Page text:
Recently, there is a lot of speculation about the ‘Doomsday’. If the world is ending or not – is still an outlook, so we have to wait and watch. But how we have evolved from our past is remarkable. I always have this paradoxical feeling between life with and without modern technology, we are in the generation of advanced technology and life seems impossible without it. But art was at its peak even without high-technology or lightning electricity. I am speaking about the ‘Impressionist Period’. Impressionist painting remains the most attractive period in the history of modern art and the most appreciated by the public.

At the ‘Palazzo Reale’ Milano there is a display of French Impressionist Art from the collection of Robert Sterling Clark who was the grandson of a founding partner of the singer sewing machine company. He grew up in a wealthy New York family with parents who were themselves art collectors and patrons. Clark began seriously acquiring art in 1912, when he was thirty-five years old. As a collector Clark was a maverick, disregarding the fashions of the art world and describing art historians as ‘lacking entirely an eye that appreciates what is good.’

He is best known for collecting Impressionist Art from the 19th century, but he also showed interest in the Renaissance paintings. Clark was self-trained connoisseur, learning through reading, visiting galleries, attending auctions and developing relationships with art dealers-most notably the Durand-Ruel family. Interestingly he also relied deeply on the opinion of his wife Francine. He once described her as ‘an excellent judge, much better than himself at times’ also referring her as ‘touch stone in judging pictures.’

A mere six months after the opening of the Institute in 1955, Sterling Clark died, having amassed over three hundred paintings, many of which are considered masterpieces. And speaking about these great French paintings in the second half of the 19th century represent a crossroads in the history of art. This was a period of change and experimentation, even revolution, in society and politics as well as in the arts. For many painters, the tradition of the grand manner inherited from the Old masters and sanctioned by the Academie des Beaux Arts and its official Salon exhibitions, remained the highest calling for art. Others rejected the techniques and subjects of past art and sought to define a new painting based in nature and dedicated to representing the rich variations of the modern world.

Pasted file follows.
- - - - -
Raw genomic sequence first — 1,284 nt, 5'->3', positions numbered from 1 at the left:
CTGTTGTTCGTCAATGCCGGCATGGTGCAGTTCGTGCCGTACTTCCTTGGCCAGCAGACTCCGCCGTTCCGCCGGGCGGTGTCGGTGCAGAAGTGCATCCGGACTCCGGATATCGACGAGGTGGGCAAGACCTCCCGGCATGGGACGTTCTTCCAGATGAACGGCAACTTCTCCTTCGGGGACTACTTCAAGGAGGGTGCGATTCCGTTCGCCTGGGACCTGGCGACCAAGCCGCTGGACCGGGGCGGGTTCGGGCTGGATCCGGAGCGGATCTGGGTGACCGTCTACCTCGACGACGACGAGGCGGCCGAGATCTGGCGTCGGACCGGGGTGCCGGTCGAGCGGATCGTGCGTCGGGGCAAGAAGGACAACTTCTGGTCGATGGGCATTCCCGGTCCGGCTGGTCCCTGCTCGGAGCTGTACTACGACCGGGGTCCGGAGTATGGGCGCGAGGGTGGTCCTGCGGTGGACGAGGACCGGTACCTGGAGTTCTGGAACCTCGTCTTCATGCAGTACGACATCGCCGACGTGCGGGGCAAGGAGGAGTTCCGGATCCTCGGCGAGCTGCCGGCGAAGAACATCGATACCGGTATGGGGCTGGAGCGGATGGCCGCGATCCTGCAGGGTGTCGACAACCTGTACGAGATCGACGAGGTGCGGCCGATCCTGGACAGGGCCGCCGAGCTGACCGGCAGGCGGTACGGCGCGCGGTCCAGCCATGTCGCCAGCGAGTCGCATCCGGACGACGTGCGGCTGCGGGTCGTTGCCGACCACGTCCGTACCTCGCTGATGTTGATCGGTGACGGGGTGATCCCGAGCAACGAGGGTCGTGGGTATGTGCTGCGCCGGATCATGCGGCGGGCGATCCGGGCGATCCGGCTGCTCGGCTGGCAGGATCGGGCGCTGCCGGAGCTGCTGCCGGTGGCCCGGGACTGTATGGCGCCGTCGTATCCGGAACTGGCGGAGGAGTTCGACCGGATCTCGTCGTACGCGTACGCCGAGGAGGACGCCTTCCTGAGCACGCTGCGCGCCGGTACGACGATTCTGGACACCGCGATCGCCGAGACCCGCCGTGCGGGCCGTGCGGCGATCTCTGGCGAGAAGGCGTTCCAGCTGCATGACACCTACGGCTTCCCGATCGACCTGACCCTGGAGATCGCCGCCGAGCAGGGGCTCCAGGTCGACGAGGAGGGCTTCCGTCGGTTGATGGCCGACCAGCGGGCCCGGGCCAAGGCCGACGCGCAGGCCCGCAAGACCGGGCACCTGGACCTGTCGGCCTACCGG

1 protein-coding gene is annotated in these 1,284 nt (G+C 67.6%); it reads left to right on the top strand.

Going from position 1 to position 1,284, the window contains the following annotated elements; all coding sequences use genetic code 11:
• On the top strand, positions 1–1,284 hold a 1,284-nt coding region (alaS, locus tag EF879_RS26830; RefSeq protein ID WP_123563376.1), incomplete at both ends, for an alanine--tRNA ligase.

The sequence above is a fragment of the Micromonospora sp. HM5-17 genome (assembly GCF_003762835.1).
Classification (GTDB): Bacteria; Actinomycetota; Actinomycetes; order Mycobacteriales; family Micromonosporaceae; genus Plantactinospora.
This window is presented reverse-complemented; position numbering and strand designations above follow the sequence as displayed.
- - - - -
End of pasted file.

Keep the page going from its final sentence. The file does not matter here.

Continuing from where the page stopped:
The most significant of these avant-garde artists were soon known as the Impressionists, who often painted en plein air to capture the fleeting effects of light and shadow. Unlike academic painters the impressionists wanted to paint modern subjects in a unique manner to be distinguished. Frequently rejected by the academicians and the Salon juries, they decided to work together and started organizing independent exhibitions. This was a vast factor that changed the whole modern art era. These exhibitions presented extraordinary master pieces, decorative and evocative paintings of the fin-de-siècle.

The core of the Clark collection however remains a large group of paintings by the most eminent artist of the Impressionist Period. Like Edouard Manet, Claude Monet, Camille Pissarro, Alfred Sisley, Edgar Degas, Berthe Morisot and Pierre-Auguste Renoir. Their collections were from every Impressionist category landscape, portraits, nudes and still life pictures. But Renoir remained the favorite for them and they eventually acquired thirty nine of his paintings. 

Posted by : Amal Kiran Jana from Milan at 10:19AM